our stories, ourselves

Listening to the Chatter

by | writing craft and process

Over the past three winters, I’ve been learning how to ski. Friends tell me that I spent that first winter learning, and now, two and a half winters later, I’m not learning anymore—I am doing. I am skiing. Honestly, I don’t feel qualified to say I’m actually skiing, but a revelation I’ve had this winter is that what’s holding me back from totally loving the ski experience is my fear of….chatter. Did you know that skis chatter? Well, they do—it’s the bit of bumpy bouncing they do on the snow and ice when you get going a little faster and particularly when you make turns. And here’s the thing I know about chattering: if skis didn’t chatter that would mean either you’re completely off the snow altogether and catapulting through the air, or it means that you’re pretty much glued down to the snow and ice—both somewhat dangerous situations in which to find oneself and not how I need to experience skiing.

Ski chattering takes me out of what I think my ski-comfort-zone is supposed to be—but I have to admit my expectations about what that comfort zone is supposed to be are not at all realistic to the whole process of skiing to begin with. So, if I want to get stronger and better at skiing, I need to stop fearing and blaming the chatter but recognize it for what it is—a natural part of the skiing process, a natural part of being in synch with the snow and the mountain,  a natural way to maneuver on the terrain. And the next time I’m on the slopes, it will be my challenge to not let the chatter overwhelm or distract me from what I’m trying to achieve—the fun, the rush, the completion of what I’ve begun.

And speaking of letting the chatter overwhelm us…so it happens when we’re writing, does it not? It’s rare to have a wholly quiet creative place, but when we do manage to get one for ourselves, how often do we rage at the fact that the chatter has seeped in and it’s the chatter’s fault that we’re not able to think, or write, or produce, or create? And we stop. We’ve let the chatter overwhelm and distract us from what we’re trying to achieve.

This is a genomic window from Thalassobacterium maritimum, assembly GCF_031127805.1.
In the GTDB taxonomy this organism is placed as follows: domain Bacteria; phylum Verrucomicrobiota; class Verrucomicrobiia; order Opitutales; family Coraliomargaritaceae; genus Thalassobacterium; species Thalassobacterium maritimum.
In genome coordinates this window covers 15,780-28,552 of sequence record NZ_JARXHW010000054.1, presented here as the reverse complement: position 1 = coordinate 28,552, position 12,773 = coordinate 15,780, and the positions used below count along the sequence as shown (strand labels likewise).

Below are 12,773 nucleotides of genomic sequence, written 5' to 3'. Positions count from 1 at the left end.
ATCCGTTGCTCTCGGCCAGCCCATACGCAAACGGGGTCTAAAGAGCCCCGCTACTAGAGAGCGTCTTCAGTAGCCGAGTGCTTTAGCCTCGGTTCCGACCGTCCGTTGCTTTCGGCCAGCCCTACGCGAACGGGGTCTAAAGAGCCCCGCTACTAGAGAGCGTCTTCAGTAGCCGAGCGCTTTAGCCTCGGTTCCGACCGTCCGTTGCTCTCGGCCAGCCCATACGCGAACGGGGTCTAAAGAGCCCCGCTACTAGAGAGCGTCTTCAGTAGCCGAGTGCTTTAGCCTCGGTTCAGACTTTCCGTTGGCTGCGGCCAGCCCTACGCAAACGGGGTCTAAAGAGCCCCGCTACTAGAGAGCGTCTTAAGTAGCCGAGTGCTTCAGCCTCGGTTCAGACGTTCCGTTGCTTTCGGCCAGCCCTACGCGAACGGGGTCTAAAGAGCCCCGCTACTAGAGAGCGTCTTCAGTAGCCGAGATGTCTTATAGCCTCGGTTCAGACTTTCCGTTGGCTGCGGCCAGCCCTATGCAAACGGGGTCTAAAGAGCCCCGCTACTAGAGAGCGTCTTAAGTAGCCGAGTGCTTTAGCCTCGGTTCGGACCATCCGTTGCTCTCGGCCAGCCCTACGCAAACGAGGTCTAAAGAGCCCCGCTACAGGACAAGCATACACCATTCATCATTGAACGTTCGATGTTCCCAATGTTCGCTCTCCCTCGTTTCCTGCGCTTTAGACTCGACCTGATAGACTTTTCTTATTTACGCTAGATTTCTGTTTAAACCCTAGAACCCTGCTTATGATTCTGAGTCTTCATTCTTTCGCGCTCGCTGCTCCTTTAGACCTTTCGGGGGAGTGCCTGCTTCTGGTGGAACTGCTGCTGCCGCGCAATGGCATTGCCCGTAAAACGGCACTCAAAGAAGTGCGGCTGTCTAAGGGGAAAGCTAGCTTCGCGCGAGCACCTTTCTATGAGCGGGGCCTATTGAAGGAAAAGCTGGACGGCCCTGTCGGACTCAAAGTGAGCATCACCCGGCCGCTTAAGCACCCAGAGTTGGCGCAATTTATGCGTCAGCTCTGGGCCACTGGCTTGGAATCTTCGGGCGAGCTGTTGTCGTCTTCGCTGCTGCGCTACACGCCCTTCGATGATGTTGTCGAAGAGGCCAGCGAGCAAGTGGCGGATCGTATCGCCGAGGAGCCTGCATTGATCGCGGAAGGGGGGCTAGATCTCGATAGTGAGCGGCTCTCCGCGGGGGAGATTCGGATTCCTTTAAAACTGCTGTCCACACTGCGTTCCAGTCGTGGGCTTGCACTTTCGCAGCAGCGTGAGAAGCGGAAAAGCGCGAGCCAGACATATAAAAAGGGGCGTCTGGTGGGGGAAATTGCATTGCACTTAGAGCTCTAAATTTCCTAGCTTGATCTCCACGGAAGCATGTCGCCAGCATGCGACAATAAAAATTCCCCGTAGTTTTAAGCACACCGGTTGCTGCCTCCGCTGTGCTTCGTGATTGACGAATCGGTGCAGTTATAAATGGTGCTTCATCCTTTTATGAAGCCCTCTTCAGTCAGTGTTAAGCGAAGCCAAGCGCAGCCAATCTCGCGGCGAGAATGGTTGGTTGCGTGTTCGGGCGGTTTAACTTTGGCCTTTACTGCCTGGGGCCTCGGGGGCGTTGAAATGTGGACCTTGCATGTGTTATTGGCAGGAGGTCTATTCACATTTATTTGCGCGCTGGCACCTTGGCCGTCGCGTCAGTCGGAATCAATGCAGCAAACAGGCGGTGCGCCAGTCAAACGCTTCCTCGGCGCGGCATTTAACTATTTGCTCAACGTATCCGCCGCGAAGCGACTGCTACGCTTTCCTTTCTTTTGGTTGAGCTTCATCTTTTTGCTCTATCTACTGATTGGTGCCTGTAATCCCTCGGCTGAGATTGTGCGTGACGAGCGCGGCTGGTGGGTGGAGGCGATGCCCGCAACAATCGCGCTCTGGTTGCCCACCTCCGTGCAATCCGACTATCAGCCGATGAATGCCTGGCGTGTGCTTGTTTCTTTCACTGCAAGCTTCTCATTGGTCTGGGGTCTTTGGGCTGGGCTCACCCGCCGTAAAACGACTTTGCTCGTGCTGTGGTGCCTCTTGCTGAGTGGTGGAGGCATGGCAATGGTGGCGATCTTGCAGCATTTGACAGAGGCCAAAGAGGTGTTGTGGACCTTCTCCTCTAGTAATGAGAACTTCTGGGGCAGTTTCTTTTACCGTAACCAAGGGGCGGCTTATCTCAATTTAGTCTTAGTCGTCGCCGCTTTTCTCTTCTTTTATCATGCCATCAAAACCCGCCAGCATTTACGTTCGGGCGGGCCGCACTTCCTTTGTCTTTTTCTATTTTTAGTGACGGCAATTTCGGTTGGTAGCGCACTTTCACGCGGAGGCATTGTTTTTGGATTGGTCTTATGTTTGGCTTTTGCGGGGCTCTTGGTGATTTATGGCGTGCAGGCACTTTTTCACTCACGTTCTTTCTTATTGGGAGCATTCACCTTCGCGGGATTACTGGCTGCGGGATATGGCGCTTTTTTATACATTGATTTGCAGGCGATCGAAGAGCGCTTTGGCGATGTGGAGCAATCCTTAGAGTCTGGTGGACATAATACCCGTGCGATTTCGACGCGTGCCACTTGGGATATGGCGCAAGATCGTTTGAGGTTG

There’s the sort of chatter that swirls around us every day in a cacophonous symphony—e-mails, phone calls, tweets, search engines, kids, spouses, parents, colleagues, bosses, doctor’s offices, repair people, traffic cops, junk mail, bills, to-do lists. And there’s the sort of chatter to which we often turn so we know we’re not alone in this process of life—friends, poetry, play, sports, books, films, music, pets, and, again, kids, spouses, parents.

The thing about chatter is that it’s life. It’s bumpy, it’s messy, it’s not always expected, and it’s wonderful, surprising, and enriching. And so, the only thing we can do is recognize life’s chatter for what it is—a natural part of our writing process because it is a natural part of our living process. We are ourselves part of the necessary chatter—for it’s from the chatter that our ideas flourish, it’s from the chatter that our relationships deepen, it’s through the chatter that we emerge as interesting interested people. And our characters whom we create and write are going to be that much messier and richer for the life we give to them because we’re letting ourselves experience all that life itself has to offer, even if it takes us out of our comfort zones. As we allow ourselves to maneuver varying terrains, so too do our characters.

So, the next time we find ourselves at the beginning of story—or in the middle, or near the end—it will be our challenge to not let the chatter overwhelm or distract us from what we’re trying to achieve—but to let the chatter itself be the means by which we reach for the fun, the rush, and the completion of what we’ve begun.

(c) emma d dryden, drydenbks llc

drydenbks LLC

drydenbks LLC: emma d dryden’s company offers editorial & publishing consultancy services to children’s book creators & producers. www.drydenbks.com